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Wilder files $5 million suit over canceled Povetkin fight

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NEW YORK  — Heavyweight boxer Deontay Wilder and promoter DiBella Entertainment have filed a $5 million lawsuit against Russian Alexander Povetkin and his promoter.

Wilder and DiBella filed suit alleging breach of contract Monday in U.S. District Court of New York. Wilder, the WBC champion, and mandatory challenger Povetkin were scheduled to fight May 21 in Moscow but the fight was postponed indefinitely when the Russian tested positive for Meldonium.

The banned substance is a blood-flow drug that historically was used to improve Soviet soldiers’ endurance.

The suit seeks damages of no less than $5 million and names Povetkin and promoter World of Boxing LLC, run by Andrei Ryabinsky. YahooSports first reported the suit.

Wilder was scheduled to make $4.369 million for the fight. He’ll face Chris Arreola July 16 in Birmingham, Alabama.

In a Twitter post Monday, Ryabinsky said: “There will be several of our lawsuits at the start of next week. It’ll be a real rumble.”

The suit said Povetkin was tested three times in early April, but didn’t test positive for the drug until April 27.

Wilder’s camp became concerned that Povetkin might be doping in late March, calling it “highly suspicious” that Povetkin had traveled to Spain, the suit said. Spain, according to the suit, is not traditionally regarded as a place for boxers to train but “is notorius as an epicent of doping.”

Ryabinsky had earlier predicted the Wilder-Povetkin fight “should take place by the end of the year.” Wilder’s promoter Lou DiBella opposes talk of rescheduling before a WBC ruling.

Tennis star Maria Sharapova is appealing a two-year ban after testing positive for Meldonium.

Canelo Alvarez withdraws from May 5 fight with Golovkin

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LOS ANGELES (AP) Canelo Alvarez has withdrawn from next month’s middleweight title fight with Gennady Golovkin, two months after Alvarez twice tested for a banned substance.

The May 5 fight in Las Vegas was to have been a rematch of the draw they fought last September. But on March 5, Alvarez’s promoters, Golden Boy Promotions, announced he twice tested positive for the steroid clenbuterol in February. They blamed contaminated meat, and Alvarez agreed to random drug testing.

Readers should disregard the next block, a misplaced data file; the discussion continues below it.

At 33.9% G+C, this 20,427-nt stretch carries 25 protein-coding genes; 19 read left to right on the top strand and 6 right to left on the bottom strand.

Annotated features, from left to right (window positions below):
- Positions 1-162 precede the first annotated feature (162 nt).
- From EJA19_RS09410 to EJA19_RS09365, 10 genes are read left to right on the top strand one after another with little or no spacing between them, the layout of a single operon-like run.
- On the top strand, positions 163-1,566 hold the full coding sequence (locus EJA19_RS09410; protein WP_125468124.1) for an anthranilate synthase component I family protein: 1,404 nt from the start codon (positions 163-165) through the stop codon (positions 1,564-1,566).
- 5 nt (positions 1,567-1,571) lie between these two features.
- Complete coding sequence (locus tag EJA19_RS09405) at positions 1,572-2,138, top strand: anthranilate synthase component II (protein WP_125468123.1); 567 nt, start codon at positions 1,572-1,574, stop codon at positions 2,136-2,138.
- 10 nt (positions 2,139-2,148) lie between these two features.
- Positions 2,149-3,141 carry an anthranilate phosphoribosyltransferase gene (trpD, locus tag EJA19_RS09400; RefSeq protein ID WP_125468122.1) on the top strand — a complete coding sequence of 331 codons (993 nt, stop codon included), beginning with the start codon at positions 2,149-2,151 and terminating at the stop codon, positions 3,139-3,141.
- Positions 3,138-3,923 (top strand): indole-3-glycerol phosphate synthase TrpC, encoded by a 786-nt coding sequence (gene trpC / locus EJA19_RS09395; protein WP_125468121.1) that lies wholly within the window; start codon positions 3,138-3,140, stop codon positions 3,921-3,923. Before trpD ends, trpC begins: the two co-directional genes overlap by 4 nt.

It was unlikely the Nevada State Athletic Commission would approve the fight after it temporarily suspended Alvarez, who could face a longer suspension.

Alvarez is to appear before the commission April 18 concerning the positive tests. Golden Boy President Eric Gomez said Tuesday the promoters were advised Alvarez likely would not be cleared to fight May 5.

“I have always been a clean fighter and I always will be a clean fighter,” Alvarez said Tuesday during a conference call. “I want to prove without a doubt that I have never intentionally ingested clenbuterol. I have nothing to hide and I want to be open and transparent through this process. . I have never taken illegal substances and this is no different.”

Golovkin is hoping to fight a different opponent at T-Mobile Arena on May 5, but it won’t approach the huge event that the rematch with Alvarez would have been. It’s possible the two could meet later this year, depending on any sanctions placed on the Mexican fighter.

Golovkin, of Kazakhstan, publicly doubted that tainted meat caused Alvarez’s positive test.

“Again with Mexican meat? Come on,” Golovkin said in March. I told you, it’s not Mexican meat. This is Canelo. This is his team. This is his promotion. … Canelo is cheating. They’re using these drugs, and everybody is just trying to pretend it’s not happening.”

Alvarez-Triple G fight in jeopardy on drug complaint

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LAS VEGAS (AP) Nevada boxing regulators have filed a formal complaint against Canelo Alvarez for doping violations, putting his May 5 middleweight title rematch with Gennady Golovkin in jeopardy.

Alvarez could be suspended for a year for testing positive twice for the performance-enhancing drug Clenbuterol in random urine tests conducted in his hometown of Guadalajara, Mexico, in February.

An April 18 hearing was set on the complaint by the Nevada State Athletic Commission, replacing an earlier April 10 hearing that had been set. The hearing is just two weeks before the fight, making it doubtful the fight will proceed on that date.

Nevada boxing regulations call for a one-year ban for first violations, though it can be cut in half at the commission’s discretion. Even if Alvarez gets a six-month suspension, the fight would not take place until August at the earliest.